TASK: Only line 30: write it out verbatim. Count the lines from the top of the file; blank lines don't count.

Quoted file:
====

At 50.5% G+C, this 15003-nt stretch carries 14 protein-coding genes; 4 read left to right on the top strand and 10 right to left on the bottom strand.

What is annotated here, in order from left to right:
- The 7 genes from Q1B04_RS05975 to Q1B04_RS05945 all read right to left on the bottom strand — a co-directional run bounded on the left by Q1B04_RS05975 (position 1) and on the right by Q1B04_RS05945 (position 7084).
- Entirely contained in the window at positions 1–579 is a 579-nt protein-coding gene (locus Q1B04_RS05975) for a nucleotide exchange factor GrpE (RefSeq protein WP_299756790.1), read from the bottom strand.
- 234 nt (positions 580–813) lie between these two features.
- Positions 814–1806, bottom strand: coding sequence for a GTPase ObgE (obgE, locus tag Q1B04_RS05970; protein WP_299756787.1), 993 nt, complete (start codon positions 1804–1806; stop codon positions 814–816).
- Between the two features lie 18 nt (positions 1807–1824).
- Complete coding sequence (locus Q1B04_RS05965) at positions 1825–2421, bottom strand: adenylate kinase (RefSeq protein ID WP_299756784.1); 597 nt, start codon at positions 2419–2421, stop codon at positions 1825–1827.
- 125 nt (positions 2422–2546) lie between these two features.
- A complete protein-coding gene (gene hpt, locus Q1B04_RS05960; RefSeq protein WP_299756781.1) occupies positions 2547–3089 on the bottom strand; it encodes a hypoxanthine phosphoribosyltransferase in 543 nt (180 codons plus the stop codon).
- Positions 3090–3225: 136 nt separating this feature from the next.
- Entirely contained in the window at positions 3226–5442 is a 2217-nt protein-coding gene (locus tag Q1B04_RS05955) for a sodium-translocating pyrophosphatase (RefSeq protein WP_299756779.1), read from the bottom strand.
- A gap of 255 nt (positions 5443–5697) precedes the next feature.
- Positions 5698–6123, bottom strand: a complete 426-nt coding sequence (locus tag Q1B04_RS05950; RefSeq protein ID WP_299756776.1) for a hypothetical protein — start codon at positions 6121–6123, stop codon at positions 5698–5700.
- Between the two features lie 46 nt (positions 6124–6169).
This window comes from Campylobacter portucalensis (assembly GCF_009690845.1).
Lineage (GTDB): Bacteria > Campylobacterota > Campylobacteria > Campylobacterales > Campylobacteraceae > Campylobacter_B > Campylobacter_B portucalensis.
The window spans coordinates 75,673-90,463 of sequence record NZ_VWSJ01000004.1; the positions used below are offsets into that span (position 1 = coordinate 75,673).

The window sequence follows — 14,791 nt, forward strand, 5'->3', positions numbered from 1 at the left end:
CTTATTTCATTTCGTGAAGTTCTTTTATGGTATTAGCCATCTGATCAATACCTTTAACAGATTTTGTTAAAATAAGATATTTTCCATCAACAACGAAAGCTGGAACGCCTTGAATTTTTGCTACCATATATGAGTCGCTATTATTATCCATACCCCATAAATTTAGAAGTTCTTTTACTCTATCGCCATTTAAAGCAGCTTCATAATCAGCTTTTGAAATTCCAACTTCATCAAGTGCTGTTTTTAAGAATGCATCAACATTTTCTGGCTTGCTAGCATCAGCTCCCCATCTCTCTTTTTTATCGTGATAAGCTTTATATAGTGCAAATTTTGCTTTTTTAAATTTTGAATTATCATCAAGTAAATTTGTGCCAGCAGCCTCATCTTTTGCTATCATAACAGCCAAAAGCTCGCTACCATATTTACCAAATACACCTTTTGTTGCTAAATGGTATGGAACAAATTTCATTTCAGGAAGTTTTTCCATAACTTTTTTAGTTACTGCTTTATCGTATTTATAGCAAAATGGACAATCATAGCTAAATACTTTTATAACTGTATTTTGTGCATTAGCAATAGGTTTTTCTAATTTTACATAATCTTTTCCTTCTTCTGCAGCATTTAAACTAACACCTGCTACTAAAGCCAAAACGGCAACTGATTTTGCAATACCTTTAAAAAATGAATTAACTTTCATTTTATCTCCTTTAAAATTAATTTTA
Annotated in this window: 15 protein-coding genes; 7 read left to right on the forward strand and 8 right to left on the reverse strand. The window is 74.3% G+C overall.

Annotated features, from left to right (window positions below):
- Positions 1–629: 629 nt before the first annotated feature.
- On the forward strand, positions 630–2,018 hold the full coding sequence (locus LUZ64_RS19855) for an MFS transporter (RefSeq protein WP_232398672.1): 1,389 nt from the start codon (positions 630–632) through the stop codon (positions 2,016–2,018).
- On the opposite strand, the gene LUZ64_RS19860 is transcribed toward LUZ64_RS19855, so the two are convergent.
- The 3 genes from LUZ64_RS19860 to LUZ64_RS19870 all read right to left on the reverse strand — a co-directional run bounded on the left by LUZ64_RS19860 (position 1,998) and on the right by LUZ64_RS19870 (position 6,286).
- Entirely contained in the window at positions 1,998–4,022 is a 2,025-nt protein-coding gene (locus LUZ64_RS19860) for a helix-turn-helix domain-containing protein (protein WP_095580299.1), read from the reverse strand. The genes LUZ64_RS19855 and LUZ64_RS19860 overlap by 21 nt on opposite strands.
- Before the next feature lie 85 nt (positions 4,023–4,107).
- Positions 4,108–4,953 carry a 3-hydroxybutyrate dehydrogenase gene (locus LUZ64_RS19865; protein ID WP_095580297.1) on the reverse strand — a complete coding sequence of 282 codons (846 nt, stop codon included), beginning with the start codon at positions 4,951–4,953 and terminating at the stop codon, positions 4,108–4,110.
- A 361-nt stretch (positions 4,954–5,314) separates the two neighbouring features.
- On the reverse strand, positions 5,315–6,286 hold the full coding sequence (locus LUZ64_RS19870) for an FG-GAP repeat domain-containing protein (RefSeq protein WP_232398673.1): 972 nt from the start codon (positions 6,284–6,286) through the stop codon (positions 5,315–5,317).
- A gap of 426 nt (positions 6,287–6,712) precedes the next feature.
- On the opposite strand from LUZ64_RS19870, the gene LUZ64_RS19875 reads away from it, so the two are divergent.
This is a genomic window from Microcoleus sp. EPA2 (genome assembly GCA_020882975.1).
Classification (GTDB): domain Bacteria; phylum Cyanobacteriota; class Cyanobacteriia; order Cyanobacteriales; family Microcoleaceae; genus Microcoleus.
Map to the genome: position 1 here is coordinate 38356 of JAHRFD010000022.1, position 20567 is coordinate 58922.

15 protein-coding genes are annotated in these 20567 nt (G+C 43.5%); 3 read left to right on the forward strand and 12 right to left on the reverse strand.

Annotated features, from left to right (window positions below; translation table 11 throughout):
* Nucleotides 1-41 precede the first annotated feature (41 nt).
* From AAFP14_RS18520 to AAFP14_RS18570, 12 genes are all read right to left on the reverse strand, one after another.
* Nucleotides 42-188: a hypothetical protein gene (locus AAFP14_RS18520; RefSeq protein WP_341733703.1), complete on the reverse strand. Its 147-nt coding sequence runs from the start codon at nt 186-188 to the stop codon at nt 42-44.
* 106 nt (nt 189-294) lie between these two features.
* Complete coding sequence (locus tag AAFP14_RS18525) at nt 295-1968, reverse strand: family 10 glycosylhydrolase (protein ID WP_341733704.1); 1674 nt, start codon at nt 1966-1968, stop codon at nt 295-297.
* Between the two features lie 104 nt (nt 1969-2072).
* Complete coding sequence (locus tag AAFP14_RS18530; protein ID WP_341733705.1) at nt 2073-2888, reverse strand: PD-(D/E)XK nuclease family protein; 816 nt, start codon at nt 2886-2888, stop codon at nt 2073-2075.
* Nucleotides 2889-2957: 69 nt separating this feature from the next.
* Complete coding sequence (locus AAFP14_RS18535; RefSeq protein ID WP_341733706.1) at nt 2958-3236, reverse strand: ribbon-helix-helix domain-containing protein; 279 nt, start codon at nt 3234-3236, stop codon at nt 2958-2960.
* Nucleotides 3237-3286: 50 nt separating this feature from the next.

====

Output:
- A 361-nt stretch (positions 4,954–5,314) separates the two neighbouring features.